Danica Patrick, Indycar Champion andIn October of 2000, Robert and I drove to Savannah, Georgia to attend the bi-annual racing clinic and get-together known as Targa 66, an event that's organized and conducted by the legendary and much-decorated British racing champion, Brian Redman. During the day, veteran drivers and retired champs (like Brian) coach those who are relatively new to the sport (like me), and the track is also open to aficionados and current contenders interested in sharpening their skills and testing their vehicles in a non-competitive environment. On Saturday night, there's always a lovely black-tie banquet complete with an intriguing keynote speaker (for example, the president of Jaguar, or one of Brian's pals from the good old days when race car driving was even more dangerous than it is now, which is saying something.) Of course, there is also plenty of drinking and the telling of stories both hilarious and hair-raising.
the First Woman to Win a Major Auto Race
the First Woman to Win a Major Auto Race
Anyway, that Saturday, Robert (who'd win a major series himself the following year) and I (who, come 2003, would start my own racing adventures in a little '61 Porsche 356), were joining everyone in the hotel lobby for after-dinner drinks when American Indycar champ and current team-owner Bobby Rahal stood up, clinked a spoon against his glass, and announced that he'd like to introduce someone special.
"Joining forces with us this year, ladies and gentlemen, is someone whose name I want you to remember, because you're going to hear it a lot in the future: Danica Patrick," he said.
I didn't want to like her--hell, I wouldn't have been human if I hadn't felt a frisson of envy: here was this beautiful and poised young woman, half my age, commanding the attention of a roomful of people who, to put it mildly, were hardly the sorts who are easily impressed. But you couldn't dislike Danica, who was chattily charming and polite, not to mention articulate and mature beyond her then-teenage years. She was a tiny little thing, too, wearing a long cream-colored suede skirt and top and looking more like a dark-haired ballerina than a race-car driver--and by that I mean no slight: ballerinas may be small, but they are serious, and seriously tough, athletes.
Fast-forward a few years, and lo and behold, Danica was competing alongside the big guys all over the world, holding her own and consistently placing well. She raced in St. Petersburg, last year as well as this one, at the St. Petersburg Grand Prix, though the 2008 title went to Bobby Rahal's son Graham, who at 19 is the youngest person to win an major American open wheel race.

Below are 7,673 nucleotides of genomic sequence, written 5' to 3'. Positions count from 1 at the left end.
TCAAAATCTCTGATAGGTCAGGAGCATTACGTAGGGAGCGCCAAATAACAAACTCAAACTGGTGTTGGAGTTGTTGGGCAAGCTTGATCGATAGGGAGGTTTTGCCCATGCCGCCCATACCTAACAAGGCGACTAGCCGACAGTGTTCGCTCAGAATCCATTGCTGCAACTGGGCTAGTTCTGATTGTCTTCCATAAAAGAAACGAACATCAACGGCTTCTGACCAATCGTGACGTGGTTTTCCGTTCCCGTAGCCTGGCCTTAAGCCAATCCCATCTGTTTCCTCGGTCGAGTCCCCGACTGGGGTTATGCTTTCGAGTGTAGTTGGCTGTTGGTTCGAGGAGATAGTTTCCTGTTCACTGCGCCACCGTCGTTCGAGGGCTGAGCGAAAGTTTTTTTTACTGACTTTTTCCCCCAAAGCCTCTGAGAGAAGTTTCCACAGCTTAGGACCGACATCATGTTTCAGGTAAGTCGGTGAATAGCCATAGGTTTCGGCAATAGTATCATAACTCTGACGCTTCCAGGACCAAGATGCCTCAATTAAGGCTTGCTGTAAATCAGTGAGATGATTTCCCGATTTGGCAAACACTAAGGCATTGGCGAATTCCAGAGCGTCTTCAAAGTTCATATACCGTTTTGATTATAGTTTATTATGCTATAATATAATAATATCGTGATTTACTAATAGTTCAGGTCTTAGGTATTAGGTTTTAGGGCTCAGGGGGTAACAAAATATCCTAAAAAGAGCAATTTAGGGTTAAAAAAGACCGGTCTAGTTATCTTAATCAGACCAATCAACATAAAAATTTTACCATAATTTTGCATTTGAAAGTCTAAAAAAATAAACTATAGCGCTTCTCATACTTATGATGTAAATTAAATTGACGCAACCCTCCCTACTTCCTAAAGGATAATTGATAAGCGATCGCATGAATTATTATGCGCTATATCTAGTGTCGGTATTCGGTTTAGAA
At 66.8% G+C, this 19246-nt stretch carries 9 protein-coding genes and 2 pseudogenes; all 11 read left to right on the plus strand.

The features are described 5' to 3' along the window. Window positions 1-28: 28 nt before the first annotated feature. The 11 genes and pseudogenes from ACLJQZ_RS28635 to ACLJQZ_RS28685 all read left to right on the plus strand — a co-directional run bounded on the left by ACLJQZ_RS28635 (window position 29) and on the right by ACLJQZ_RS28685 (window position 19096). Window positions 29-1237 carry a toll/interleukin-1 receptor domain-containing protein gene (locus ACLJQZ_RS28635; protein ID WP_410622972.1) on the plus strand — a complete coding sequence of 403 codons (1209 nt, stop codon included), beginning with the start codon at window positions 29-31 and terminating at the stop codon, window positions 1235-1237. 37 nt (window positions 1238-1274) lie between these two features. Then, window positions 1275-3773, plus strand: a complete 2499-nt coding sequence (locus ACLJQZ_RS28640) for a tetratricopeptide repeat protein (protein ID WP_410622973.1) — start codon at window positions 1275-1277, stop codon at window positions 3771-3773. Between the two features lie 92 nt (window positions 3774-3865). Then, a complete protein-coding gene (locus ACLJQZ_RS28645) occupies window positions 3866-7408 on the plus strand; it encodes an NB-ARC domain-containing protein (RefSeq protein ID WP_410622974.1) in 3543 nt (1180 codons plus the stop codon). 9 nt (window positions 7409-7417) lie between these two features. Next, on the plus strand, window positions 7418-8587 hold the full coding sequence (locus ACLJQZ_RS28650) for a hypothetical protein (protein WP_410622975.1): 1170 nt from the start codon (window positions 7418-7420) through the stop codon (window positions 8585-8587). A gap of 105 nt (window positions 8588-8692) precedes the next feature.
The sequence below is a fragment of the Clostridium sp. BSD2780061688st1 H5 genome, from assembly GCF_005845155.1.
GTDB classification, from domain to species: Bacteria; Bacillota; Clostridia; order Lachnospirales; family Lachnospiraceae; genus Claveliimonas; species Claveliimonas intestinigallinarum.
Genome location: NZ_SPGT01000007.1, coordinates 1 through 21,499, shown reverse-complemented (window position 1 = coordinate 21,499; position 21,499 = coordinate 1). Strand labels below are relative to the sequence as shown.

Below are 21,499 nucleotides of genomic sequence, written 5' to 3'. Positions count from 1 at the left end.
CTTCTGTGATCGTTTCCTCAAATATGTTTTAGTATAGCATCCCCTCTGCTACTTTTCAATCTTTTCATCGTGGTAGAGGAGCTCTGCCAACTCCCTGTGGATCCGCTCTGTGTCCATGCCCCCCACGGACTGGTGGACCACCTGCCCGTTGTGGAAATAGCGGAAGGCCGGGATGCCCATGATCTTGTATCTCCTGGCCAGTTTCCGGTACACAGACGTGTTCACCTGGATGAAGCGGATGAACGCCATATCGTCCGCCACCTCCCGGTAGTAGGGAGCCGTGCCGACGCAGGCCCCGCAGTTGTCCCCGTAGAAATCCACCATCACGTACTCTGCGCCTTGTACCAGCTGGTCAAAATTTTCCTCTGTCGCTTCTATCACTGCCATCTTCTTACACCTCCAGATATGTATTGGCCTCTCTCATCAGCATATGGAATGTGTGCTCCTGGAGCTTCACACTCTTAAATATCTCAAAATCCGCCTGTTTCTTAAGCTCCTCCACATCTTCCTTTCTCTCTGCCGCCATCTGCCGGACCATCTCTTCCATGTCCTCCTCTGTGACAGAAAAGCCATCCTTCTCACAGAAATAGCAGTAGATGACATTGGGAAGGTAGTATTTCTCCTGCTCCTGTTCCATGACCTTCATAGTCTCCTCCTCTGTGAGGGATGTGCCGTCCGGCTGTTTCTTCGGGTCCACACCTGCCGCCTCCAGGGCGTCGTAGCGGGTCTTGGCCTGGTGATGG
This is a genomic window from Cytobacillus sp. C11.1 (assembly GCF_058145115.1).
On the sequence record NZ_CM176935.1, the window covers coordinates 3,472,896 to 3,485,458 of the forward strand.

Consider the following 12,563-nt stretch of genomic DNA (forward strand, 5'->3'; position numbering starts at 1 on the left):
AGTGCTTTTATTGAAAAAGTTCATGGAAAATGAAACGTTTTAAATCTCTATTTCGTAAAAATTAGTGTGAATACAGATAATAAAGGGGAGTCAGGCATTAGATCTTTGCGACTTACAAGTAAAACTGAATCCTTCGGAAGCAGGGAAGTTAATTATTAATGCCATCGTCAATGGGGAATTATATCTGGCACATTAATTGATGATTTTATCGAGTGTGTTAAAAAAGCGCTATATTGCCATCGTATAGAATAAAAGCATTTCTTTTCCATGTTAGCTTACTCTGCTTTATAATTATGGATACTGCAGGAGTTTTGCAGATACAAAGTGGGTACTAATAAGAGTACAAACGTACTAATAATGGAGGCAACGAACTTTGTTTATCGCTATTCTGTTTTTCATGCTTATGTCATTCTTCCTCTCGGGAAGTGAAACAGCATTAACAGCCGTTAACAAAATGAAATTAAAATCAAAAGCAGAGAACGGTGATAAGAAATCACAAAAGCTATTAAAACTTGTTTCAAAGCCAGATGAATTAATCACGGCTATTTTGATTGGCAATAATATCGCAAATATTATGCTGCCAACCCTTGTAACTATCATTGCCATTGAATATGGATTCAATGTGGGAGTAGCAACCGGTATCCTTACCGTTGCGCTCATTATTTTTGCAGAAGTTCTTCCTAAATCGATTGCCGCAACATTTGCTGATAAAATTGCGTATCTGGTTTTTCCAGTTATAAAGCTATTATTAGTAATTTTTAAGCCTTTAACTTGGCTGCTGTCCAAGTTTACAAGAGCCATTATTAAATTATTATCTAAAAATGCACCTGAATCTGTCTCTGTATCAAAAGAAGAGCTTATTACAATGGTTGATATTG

Today, though, Danica won the IndyCar Series event in Motegi, Japan, claiming a historic banner of her own: she is the first woman to win a major auto race. And damn it if she wasn't utterly classy and full of esprit de corps:
Danica Patrick became the first woman to win a major auto race on Sunday, using successful fuel strategy to capture an IndyCar Series event in Motegi, Japan. She won the race by nearly six seconds over Helio Castroneves, the two-time Indianapolis 500 winner.
Danica Patrick hugged her father, T.J. Patrick, after winning the Indy Japan 300.
Patrick, 26, who in 2005 became the first woman to lead the Indy 500, won in her 50th IndyCar Series start. Three drivers ahead of her had to stop for fuel late in the race, and Patrick took the lead from Castroneves on the 198th of 200 laps.
Patrick, the 5-foot-2, 100-pound driver who moved to the powerful team co-owned by Michael Andretti last year, won the third race of the IndyCar Series season. She credited her team for implementing the fuel strategy she needed to win the race.
“Finally! This is a long time coming,” she said in an interview in Victory Lane. “It was a fuel-strategy race, but my team called it perfectly for me. I know I was on the same strategy as Helio and when I passed him for the lead, I couldn’t believe it. This is fabulous.”
As a racing rookie (truly, I'm an über-novice), I can only tell you this: driving even a few laps at those speeds (my fastest, so far, is just 150 mph) is at once thrilling, terrifying, and exhausting. You're overjoyed to simply make it out of the car without collapsing or being sick all over yourself. And I don't exaggerate when I say I'm in awe of anyone, male or female (and yeah, okay, that includes Robert), who races often and does it spectacularly well.
But competing at that level? Against those guys and at those speeds? In that male-dominated sport?
And beating them?
BRAVA, Danica. I completely understand why you covered your face with a cap for a few emotional moments today and want you to know there were more than a few of us out here who were sniffling right along with you.
Also at Cogitamus.